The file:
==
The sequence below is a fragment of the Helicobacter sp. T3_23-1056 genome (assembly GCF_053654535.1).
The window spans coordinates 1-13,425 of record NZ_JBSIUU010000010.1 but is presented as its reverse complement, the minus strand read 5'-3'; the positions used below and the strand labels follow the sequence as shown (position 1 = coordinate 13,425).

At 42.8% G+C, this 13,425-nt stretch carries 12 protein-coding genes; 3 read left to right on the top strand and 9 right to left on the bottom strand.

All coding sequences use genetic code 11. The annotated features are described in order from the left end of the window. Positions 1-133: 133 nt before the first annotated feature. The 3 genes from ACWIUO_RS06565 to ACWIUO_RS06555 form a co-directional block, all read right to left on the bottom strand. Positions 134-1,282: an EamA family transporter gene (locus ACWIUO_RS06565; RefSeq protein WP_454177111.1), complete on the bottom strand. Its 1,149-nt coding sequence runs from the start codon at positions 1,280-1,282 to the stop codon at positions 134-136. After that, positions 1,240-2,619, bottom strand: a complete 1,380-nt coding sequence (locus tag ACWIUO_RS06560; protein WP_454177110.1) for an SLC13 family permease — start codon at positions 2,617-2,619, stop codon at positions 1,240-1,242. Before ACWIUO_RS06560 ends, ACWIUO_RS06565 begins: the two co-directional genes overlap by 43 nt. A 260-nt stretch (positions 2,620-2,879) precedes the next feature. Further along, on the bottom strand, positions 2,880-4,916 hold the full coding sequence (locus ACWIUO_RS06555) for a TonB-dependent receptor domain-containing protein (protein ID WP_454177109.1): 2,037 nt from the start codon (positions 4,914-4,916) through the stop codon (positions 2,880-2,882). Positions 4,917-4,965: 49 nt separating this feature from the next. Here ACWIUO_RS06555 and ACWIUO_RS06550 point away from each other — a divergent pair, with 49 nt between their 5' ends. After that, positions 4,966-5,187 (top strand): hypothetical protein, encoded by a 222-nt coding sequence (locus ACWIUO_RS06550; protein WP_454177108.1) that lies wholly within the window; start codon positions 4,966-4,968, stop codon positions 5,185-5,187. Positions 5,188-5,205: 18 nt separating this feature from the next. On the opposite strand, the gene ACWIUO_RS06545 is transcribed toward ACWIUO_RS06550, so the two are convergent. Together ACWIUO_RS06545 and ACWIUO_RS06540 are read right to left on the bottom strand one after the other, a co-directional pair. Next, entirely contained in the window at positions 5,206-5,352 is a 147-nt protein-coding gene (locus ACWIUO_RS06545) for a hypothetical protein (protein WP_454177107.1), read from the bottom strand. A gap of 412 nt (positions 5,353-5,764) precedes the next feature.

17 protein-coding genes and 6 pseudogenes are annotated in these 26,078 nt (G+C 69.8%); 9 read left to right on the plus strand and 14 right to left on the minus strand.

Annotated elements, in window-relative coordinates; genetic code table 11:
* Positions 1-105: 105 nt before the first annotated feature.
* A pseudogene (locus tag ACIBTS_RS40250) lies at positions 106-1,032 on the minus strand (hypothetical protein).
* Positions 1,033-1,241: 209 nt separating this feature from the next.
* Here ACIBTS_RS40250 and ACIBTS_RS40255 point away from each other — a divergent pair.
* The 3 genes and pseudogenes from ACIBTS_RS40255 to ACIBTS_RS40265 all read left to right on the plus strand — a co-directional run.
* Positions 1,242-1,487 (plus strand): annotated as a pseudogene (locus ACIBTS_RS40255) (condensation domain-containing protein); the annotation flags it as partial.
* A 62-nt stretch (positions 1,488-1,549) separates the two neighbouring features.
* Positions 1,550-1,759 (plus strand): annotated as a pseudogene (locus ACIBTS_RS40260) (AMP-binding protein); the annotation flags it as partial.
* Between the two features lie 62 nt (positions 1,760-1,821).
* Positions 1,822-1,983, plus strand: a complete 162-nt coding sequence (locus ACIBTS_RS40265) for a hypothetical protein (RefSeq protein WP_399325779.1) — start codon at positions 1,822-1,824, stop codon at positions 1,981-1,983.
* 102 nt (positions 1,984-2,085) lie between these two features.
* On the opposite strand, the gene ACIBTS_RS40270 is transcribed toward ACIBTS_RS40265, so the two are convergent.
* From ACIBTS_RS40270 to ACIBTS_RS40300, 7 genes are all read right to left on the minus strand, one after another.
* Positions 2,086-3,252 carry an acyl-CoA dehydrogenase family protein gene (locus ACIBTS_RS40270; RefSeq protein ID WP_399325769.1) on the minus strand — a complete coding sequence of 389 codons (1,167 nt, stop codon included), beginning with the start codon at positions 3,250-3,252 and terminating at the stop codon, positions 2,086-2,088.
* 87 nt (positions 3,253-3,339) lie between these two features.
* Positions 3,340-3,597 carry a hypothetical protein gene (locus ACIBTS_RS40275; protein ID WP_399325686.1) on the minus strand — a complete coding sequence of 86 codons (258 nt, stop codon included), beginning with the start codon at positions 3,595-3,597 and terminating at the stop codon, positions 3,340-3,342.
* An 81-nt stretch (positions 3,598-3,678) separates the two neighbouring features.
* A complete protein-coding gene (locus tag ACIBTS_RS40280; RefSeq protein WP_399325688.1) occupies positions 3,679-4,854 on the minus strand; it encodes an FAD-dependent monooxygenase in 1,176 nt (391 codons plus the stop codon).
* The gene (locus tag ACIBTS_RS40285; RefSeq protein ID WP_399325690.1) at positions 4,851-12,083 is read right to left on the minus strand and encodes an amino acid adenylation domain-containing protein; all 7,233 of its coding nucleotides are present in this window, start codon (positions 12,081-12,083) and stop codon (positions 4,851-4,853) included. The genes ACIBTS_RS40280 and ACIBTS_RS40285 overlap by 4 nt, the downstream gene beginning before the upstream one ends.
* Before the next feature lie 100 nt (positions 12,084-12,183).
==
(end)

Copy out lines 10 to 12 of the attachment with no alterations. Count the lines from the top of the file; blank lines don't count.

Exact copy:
* Here ACIBTS_RS40250 and ACIBTS_RS40255 point away from each other — a divergent pair.
* The 3 genes and pseudogenes from ACIBTS_RS40255 to ACIBTS_RS40265 all read left to right on the plus strand — a co-directional run.
* Positions 1,242-1,487 (plus strand): annotated as a pseudogene (locus ACIBTS_RS40255) (condensation domain-containing protein); the annotation flags it as partial.